Topic: Research

Playing With Fire

Two new NFPA reports separately examine fires in structures and those in non-structure fire incidents caused by playing with fire in 2014-2018. The report on structure fires finds that municipal fire departments responded to an estimated average of 8,100 structure fires each year in 2014-2018. that were caused by playing with fire. These fires caused an estimated 55 civilian deaths, 450 civilian injuries, and $112 million in direct property damage each year.  More than three in five structure fires caused by playing with fire occurred in residential properties, primarily in homes. Over one-third of the home fires originated in a bedroom and over half of these fires were caused by playing with a lighter.  Children under ten years of age were the fires setters in four of five home structure fires caused by playing with fire. Fortunately, home structure fires and losses have declined substantially over the past three decades, in large part due to a safety standard requiring disposable cigarette lighters to be resistant to operation by children since becoming effective in 1994. Playing with fire also caused an estimated 3,140 fires each year in structures other than homes, resulting in an average of five civilian deaths 50 civilian injuries, and $30 million in direct property damage each year.  As with home fires, the vast majority of the fires caused were started by children. However, over half of fire setters were in the older age group of 11 to 17 years, a much higher share than was the case for home fires.  Non-structure fires include outside or unclassified fires, outside trash or rubbish fires, and vehicle fires. The report on non-structure fires caused by fire play finds that there were a higher number of these incidents than those involving structures, but they result in substantially fewer casualties and property damage. According to the report, municipal fire departments to an estimated annual average of 22,350 non-structure fires caused by playing with fire each year in 2014-2018. These fires resulted in an estimated 58 civilian injuries and $62 million in direct property damage each year. Children were again the primary fire setters of non-structure fires, but they tended to be older that those who caused fires in structures through fire play. To download the full reports please visit our page, and for additional safety resources please visit our page here.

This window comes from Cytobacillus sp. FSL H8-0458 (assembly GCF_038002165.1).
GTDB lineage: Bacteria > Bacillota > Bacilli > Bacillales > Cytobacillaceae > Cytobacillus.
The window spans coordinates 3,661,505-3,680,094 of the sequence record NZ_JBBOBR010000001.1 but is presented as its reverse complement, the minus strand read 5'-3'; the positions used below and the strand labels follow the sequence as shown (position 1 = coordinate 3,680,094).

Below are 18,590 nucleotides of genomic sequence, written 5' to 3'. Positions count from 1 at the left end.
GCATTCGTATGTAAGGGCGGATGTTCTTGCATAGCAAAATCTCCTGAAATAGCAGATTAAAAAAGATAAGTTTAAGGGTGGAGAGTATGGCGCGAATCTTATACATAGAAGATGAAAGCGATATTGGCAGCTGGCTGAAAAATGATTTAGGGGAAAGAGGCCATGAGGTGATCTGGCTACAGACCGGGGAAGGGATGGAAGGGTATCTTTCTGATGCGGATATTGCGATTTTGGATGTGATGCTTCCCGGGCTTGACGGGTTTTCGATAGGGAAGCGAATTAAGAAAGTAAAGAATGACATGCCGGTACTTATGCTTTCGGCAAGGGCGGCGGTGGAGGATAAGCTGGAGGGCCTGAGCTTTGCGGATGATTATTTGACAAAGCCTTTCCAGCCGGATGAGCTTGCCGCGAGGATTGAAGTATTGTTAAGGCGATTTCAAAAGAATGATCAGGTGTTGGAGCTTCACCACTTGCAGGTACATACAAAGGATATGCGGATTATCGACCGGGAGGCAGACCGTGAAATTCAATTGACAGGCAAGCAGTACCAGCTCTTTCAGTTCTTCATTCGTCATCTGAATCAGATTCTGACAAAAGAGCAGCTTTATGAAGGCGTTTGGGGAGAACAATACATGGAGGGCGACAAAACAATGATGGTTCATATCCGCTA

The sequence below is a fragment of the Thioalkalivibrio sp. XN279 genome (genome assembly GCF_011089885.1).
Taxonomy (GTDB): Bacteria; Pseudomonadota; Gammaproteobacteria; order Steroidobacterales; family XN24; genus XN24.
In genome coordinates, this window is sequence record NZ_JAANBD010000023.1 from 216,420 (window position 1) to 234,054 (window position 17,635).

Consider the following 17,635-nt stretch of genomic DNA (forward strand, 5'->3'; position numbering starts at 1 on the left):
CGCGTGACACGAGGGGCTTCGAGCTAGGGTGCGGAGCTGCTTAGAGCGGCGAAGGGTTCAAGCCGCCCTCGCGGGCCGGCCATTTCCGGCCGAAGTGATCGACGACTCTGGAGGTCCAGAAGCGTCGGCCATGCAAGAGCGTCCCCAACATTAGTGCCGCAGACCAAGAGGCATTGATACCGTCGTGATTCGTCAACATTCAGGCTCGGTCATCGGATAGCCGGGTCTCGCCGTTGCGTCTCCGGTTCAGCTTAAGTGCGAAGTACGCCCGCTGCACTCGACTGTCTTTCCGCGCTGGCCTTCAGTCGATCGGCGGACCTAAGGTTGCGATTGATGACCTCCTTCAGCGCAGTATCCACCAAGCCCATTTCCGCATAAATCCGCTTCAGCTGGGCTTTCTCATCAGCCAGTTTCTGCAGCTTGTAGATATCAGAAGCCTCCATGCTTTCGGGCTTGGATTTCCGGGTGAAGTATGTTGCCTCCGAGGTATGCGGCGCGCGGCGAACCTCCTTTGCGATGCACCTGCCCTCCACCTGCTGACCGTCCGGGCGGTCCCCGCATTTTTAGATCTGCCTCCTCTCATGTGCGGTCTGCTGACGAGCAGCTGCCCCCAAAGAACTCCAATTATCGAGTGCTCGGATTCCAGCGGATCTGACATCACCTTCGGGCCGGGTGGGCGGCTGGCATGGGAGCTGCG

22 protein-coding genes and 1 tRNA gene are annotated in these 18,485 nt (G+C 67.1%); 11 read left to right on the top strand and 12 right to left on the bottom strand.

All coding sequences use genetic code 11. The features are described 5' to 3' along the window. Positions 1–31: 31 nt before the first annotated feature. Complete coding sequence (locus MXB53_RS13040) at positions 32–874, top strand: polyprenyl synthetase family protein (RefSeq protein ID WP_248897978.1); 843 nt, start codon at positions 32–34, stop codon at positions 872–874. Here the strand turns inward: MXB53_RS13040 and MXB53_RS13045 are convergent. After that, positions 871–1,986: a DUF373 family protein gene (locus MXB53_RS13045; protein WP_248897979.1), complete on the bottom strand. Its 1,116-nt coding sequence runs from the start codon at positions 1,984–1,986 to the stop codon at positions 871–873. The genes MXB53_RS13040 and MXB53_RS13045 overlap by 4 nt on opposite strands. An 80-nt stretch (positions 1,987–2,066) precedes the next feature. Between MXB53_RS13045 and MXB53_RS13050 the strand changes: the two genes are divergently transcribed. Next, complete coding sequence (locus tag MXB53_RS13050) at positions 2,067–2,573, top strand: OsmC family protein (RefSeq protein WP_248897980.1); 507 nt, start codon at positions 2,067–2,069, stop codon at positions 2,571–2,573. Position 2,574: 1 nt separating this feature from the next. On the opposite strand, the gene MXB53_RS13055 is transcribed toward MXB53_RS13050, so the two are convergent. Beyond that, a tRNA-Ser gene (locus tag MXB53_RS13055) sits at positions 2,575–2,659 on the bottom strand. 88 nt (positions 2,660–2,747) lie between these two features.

The Human Toll: Understanding the Physical, Emotional, and Psychological Issues Associated with Electrical Burn Injuries